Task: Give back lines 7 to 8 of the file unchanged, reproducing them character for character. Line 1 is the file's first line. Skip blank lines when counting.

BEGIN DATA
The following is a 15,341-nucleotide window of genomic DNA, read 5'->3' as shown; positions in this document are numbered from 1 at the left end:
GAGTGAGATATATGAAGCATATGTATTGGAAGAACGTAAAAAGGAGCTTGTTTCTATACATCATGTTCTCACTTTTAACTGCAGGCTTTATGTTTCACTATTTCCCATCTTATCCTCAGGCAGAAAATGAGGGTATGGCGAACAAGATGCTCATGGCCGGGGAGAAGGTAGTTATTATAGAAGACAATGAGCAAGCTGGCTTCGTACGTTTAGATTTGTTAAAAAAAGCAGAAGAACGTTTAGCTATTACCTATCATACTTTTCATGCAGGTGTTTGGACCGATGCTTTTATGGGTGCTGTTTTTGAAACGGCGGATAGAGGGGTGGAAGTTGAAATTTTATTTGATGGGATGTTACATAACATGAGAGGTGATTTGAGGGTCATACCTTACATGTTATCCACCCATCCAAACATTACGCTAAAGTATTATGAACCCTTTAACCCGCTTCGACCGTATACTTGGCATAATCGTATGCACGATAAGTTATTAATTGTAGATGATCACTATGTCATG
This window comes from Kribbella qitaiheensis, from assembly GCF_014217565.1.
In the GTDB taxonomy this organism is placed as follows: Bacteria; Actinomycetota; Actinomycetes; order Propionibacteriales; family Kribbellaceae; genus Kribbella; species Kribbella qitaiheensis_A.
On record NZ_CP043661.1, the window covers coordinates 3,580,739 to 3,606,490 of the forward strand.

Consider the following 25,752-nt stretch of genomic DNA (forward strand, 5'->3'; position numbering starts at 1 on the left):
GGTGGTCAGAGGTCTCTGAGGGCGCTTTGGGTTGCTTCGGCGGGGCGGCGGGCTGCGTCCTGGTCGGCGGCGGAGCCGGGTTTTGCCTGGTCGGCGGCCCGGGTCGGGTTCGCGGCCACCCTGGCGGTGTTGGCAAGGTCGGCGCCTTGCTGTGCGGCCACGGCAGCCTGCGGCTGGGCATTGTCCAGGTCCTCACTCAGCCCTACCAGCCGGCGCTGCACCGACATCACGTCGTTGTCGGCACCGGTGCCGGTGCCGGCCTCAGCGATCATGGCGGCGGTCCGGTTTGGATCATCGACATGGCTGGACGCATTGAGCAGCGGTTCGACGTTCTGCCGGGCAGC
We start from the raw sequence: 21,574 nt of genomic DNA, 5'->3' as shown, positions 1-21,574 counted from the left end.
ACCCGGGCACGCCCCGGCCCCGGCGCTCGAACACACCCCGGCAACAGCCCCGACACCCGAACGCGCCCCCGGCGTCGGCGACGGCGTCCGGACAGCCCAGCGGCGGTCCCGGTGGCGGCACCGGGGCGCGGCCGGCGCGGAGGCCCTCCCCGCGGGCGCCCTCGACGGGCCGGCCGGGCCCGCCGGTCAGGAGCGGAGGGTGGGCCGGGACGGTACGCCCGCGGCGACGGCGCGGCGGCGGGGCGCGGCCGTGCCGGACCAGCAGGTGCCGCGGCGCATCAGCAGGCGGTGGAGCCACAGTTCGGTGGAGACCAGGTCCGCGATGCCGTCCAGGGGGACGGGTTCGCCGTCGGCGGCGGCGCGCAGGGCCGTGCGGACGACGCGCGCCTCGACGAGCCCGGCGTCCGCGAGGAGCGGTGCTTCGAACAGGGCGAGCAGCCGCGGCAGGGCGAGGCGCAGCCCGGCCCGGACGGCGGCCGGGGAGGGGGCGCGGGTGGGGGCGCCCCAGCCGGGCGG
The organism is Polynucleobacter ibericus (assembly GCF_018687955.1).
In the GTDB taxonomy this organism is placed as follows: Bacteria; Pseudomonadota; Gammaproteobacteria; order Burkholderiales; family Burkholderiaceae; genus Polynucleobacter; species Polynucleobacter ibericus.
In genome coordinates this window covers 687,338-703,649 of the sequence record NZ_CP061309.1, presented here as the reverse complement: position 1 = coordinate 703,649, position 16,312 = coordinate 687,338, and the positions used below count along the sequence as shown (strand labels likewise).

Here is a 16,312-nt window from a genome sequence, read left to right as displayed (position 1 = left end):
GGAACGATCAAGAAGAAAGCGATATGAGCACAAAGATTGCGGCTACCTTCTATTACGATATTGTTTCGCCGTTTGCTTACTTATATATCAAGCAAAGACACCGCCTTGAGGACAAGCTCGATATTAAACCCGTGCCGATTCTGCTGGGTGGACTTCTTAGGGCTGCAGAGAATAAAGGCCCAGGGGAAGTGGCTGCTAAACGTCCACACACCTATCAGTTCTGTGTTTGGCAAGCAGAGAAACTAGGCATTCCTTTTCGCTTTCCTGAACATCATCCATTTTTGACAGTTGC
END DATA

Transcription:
GGTGGTCAGAGGTCTCTGAGGGCGCTTTGGGTTGCTTCGGCGGGGCGGCGGGCTGCGTCCTGGTCGGCGGCGGAGCCGGGTTTTGCCTGGTCGGCGGCCCGGGTCGGGTTCGCGGCCACCCTGGCGGTGTTGGCAAGGTCGGCGCCTTGCTGTGCGGCCACGGCAGCCTGCGGCTGGGCATTGTCCAGGTCCTCACTCAGCCCTACCAGCCGGCGCTGCACCGACATCACGTCGTTGTCGGCACCGGTGCCGGTGCCGGCCTCAGCGATCATGGCGGCGGTCCGGTTTGGATCATCGACATGGCTGGACGCATTGAGCAGCGGTTCGACGTTCTGCCGGGCAGC
We start from the raw sequence: 21,574 nt of genomic DNA, 5'->3' as shown, positions 1-21,574 counted from the left end.